“Developers are going to go to another city where they can buy other city councils,” he said with a laugh.

Melkonians acknowledged that there have been contentious confrontations between supporters and opponents of Measure LV, but given its potential to reshape city planning he isn’t surprised.

Islas said he sees the Measure LV campaign as less of a rebellion against Santa Monica City Hall than a local symptom of the kind of political vitriol breeding nationally.

“I see this as a real threat to our city. This has hit new levels of contention, and I think it is reflective of the national [political] debate,” he said. “It’s very poisonous, this all-or-nothing kind of politics. Measure LV proponents are being harassed, and if we can’t disagree civilly there will be lasting consequences.”

Win or lose, Melkonians said the campaign has been worth every long day and night spent in meetings, planning campaign strategy and keeping his supporters engaged.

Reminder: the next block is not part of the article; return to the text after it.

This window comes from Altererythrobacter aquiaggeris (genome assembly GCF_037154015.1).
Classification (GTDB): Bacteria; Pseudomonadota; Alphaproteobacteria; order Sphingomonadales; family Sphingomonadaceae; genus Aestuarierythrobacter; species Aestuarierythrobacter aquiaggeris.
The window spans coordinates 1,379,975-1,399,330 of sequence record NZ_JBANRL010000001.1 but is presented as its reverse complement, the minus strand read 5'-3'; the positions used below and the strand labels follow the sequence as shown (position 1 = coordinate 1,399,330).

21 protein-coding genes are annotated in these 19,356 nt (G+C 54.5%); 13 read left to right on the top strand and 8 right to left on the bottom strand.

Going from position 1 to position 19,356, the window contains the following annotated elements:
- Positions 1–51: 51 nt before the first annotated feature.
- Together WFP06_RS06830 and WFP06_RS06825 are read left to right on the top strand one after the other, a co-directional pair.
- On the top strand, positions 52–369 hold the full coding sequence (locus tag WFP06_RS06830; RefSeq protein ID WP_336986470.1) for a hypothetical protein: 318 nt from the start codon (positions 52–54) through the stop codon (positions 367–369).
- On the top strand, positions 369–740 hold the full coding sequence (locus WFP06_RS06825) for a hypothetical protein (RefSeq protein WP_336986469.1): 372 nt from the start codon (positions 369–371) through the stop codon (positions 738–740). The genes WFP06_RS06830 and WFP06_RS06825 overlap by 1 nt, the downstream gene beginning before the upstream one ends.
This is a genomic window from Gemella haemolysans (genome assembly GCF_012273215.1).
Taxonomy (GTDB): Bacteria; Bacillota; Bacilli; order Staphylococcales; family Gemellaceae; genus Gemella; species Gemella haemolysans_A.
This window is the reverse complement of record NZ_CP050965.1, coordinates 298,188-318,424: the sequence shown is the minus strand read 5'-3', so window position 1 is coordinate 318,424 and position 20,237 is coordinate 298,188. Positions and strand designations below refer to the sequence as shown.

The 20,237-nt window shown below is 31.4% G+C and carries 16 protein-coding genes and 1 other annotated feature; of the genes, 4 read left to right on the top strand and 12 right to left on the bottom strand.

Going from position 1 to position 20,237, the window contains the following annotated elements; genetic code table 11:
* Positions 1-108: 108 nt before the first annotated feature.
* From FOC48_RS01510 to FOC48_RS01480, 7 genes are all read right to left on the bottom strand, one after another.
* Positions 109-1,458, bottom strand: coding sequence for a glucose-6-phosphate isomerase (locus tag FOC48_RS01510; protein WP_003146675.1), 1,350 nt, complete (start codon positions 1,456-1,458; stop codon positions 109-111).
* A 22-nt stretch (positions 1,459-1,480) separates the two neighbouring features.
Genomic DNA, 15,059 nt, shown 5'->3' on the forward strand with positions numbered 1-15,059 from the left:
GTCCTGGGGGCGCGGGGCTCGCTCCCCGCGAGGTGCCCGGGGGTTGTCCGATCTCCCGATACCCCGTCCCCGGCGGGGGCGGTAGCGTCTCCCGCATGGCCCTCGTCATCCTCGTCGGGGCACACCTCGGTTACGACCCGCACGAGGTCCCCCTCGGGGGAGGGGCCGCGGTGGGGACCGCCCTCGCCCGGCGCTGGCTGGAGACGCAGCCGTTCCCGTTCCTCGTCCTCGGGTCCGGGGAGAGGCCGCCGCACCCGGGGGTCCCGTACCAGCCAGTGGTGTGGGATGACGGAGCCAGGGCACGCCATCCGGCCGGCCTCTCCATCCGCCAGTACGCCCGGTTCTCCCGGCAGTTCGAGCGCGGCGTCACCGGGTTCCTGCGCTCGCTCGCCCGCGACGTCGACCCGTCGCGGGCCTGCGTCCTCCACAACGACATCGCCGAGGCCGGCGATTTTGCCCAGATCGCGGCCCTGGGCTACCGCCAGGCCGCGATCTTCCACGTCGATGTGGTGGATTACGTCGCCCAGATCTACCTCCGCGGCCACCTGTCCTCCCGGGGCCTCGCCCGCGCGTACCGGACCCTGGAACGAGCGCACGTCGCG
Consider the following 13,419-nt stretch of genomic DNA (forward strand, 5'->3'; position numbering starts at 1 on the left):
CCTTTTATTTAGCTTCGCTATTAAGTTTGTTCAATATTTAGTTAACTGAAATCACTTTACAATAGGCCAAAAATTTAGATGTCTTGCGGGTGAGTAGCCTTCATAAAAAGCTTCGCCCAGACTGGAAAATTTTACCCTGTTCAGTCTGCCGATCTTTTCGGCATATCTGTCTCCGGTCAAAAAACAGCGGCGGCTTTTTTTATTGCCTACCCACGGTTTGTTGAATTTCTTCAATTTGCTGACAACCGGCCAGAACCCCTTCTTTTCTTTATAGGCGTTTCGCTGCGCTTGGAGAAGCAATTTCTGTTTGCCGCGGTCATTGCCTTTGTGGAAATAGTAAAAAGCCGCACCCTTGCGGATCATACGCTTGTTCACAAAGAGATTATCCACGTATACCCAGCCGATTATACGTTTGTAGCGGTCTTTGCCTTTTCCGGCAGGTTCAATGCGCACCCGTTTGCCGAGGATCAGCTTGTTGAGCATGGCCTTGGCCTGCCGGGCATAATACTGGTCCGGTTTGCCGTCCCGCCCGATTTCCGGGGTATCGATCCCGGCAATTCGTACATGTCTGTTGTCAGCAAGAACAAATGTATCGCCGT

“There’ve been a lot of sleepless nights,” he said. “I’m looking forward to Nov. 9, when I can get a good night’s sleep.”

gary@argonautnews.com

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8 Comments


  1.  
    Jessica

    The ironic thing is, Measure D’s language wasn’t about keeping the Airport open, it was about having the residents of Santa Monica vote on any large scale development projects – very similar to LV, which Residocracy did not support… Ironic, don’t you think?




  2.  
    florrie

    Bravo! I will definitely vote Yes for LV……….hope all city council members get dumped………been selling Santa Monica out for a very long time!!




  3.  
    Douglas Fay

    Thank you Argonaut for covering Armen’s perspective. He has the fire and vision similar to the legendary Tom Hayden. We are fighting blatant political corruption and greed. I’ve suggested we need Residocracy in every city throughout Los Angeles County. Power to the people! As a former candidate for LA County 3rd District Supervisor and Santa Monica resident, I’m voting Yes on LV and for Armen Melkonians for City Council. Current elected officials don’t give a damn about smart growth, sustainability, and quality of life for existing and future residents.